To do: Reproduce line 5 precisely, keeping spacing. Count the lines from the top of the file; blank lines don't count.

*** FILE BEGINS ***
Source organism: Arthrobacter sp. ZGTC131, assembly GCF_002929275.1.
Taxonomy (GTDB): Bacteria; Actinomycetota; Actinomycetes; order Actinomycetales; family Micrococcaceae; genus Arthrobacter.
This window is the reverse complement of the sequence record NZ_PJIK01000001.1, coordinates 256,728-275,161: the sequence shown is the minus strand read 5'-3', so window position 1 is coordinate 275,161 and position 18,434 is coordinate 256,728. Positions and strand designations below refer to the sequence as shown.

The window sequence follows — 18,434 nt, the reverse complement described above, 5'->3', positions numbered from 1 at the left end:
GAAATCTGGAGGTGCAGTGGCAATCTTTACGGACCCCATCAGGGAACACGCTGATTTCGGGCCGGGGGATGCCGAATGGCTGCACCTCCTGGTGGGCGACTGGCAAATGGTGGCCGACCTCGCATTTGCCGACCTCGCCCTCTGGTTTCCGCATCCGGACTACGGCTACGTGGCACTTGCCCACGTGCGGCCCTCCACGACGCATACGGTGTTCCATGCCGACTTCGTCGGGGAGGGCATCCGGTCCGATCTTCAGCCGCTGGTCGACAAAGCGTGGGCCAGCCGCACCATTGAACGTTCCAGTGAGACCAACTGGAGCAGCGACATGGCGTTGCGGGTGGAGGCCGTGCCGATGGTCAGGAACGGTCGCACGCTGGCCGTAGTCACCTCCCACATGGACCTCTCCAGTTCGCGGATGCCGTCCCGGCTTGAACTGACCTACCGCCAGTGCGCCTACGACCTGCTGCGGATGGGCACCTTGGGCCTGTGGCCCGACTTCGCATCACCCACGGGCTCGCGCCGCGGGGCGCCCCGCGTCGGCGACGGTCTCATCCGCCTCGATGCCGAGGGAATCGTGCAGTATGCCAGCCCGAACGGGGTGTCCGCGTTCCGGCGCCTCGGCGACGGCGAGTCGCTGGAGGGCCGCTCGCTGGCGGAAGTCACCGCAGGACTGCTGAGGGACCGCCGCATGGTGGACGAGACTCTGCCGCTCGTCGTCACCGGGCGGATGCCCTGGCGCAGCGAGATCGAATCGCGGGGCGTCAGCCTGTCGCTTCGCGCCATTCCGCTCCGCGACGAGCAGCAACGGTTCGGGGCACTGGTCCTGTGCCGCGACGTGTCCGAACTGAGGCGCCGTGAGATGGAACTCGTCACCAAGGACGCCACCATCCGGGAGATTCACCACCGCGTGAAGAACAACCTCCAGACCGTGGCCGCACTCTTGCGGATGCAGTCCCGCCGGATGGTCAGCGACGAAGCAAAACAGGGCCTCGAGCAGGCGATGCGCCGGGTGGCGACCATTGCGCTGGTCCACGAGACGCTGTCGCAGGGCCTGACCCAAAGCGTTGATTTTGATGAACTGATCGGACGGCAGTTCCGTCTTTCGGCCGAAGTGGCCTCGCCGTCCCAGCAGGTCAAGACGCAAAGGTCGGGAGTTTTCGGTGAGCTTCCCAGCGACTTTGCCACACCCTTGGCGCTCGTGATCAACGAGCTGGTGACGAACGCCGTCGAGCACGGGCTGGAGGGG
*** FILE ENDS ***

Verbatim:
GAAATCTGGAGGTGCAGTGGCAATCTTTACGGACCCCATCAGGGAACACGCTGATTTCGGGCCGGGGGATGCCGAATGGCTGCACCTCCTGGTGGGCGACTGGCAAATGGTGGCCGACCTCGCATTTGCCGACCTCGCCCTCTGGTTTCCGCATCCGGACTACGGCTACGTGGCACTTGCCCACGTGCGGCCCTCCACGACGCATACGGTGTTCCATGCCGACTTCGTCGGGGAGGGCATCCGGTCCGATCTTCAGCCGCTGGTCGACAAAGCGTGGGCCAGCCGCACCATTGAACGTTCCAGTGAGACCAACTGGAGCAGCGACATGGCGTTGCGGGTGGAGGCCGTGCCGATGGTCAGGAACGGTCGCACGCTGGCCGTAGTCACCTCCCACATGGACCTCTCCAGTTCGCGGATGCCGTCCCGGCTTGAACTGACCTACCGCCAGTGCGCCTACGACCTGCTGCGGATGGGCACCTTGGGCCTGTGGCCCGACTTCGCATCACCCACGGGCTCGCGCCGCGGGGCGCCCCGCGTCGGCGACGGTCTCATCCGCCTCGATGCCGAGGGAATCGTGCAGTATGCCAGCCCGAACGGGGTGTCCGCGTTCCGGCGCCTCGGCGACGGCGAGTCGCTGGAGGGCCGCTCGCTGGCGGAAGTCACCGCAGGACTGCTGAGGGACCGCCGCATGGTGGACGAGACTCTGCCGCTCGTCGTCACCGGGCGGATGCCCTGGCGCAGCGAGATCGAATCGCGGGGCGTCAGCCTGTCGCTTCGCGCCATTCCGCTCCGCGACGAGCAGCAACGGTTCGGGGCACTGGTCCTGTGCCGCGACGTGTCCGAACTGAGGCGCCGTGAGATGGAACTCGTCACCAAGGACGCCACCATCCGGGAGATTCACCACCGCGTGAAGAACAACCTCCAGACCGTGGCCGCACTCTTGCGGATGCAGTCCCGCCGGATGGTCAGCGACGAAGCAAAACAGGGCCTCGAGCAGGCGATGCGCCGGGTGGCGACCATTGCGCTGGTCCACGAGACGCTGTCGCAGGGCCTGACCCAAAGCGTTGATTTTGATGAACTGATCGGACGGCAGTTCCGTCTTTCGGCCGAAGTGGCCTCGCCGTCCCAGCAGGTCAAGACGCAAAGGTCGGGAGTTTTCGGTGAGCTTCCCAGCGACTTTGCCACACCCTTGGCGCTCGTGATCAACGAGCTGGTGACGAACGCCGTCGAGCACGGGCTGGAGGGG